Subject: Re: How accurate is Metcalfe's law? (Was: Ximian software)
From: "Stephen J. Turnbull" <stephen@xemacs.org>
Date: 05 Jan 2002 14:33:35 +0900

>>>>> "Ian" == Ian Lance Taylor <ian@airs.com> writes:

    Ian> But the only true scarcity in the software world is people's
    Ian> time, and software licensing is not closely tied to that
    Ian> resource.

Software licensing is _all about_ compensating people's time, because
it's the only[1] way to link the value of the developer's time to the
value received by users (including downstream developers).

Try this reductio.  Suppose developer time were free, ie, any IP could
be invented around quickly.  Would anybody bother paying lawyers to
enforce IP on instantly obsolescent goods?

Nobody on this list likes the way that current IP law implements that
link.  Certainly it is a distortion of some ideal.  But that link is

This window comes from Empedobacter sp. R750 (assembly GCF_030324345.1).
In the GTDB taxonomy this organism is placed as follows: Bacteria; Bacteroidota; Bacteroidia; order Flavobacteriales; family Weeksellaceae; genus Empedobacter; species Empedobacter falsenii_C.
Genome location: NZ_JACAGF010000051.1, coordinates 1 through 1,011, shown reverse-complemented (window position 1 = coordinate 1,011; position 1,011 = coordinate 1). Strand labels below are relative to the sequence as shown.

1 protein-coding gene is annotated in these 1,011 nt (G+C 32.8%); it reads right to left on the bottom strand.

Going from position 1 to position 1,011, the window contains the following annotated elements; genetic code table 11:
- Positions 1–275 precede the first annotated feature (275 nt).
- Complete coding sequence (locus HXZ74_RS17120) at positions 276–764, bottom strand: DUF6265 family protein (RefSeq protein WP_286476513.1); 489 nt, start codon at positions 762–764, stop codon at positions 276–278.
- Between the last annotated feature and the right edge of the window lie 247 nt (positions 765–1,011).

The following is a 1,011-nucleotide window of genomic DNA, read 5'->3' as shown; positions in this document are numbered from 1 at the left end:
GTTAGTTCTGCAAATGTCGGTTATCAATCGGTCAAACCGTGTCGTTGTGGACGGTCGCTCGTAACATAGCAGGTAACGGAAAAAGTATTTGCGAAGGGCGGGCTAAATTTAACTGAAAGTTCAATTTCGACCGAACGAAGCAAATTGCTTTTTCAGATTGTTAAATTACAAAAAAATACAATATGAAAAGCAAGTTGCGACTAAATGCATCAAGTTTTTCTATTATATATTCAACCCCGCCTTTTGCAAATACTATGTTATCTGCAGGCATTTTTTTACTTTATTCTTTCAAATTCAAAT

strong and intimate.



Footnotes: 
[1]  It is precisely the transaction cost of dealing with software
licensing on a bit-by-bit basis that we all want to avoid, but if we
make compensation cooperative/voluntary, the essential part of that
cost -- communication between developer and user -- does not go away.
So no license, no compensation in the vast majority of usages.

The gift economy does not eliminate transaction costs, because without
communication it is simply a form of solitary vice.

-- 
Institute of Policy and Planning Sciences     http://turnbull.sk.tsukuba.ac.jp
University of Tsukuba                    Tennodai 1-1-1 Tsukuba 305-8573 JAPAN
              Don't ask how you can "do" free software business;
              ask what your business can "do for" free software.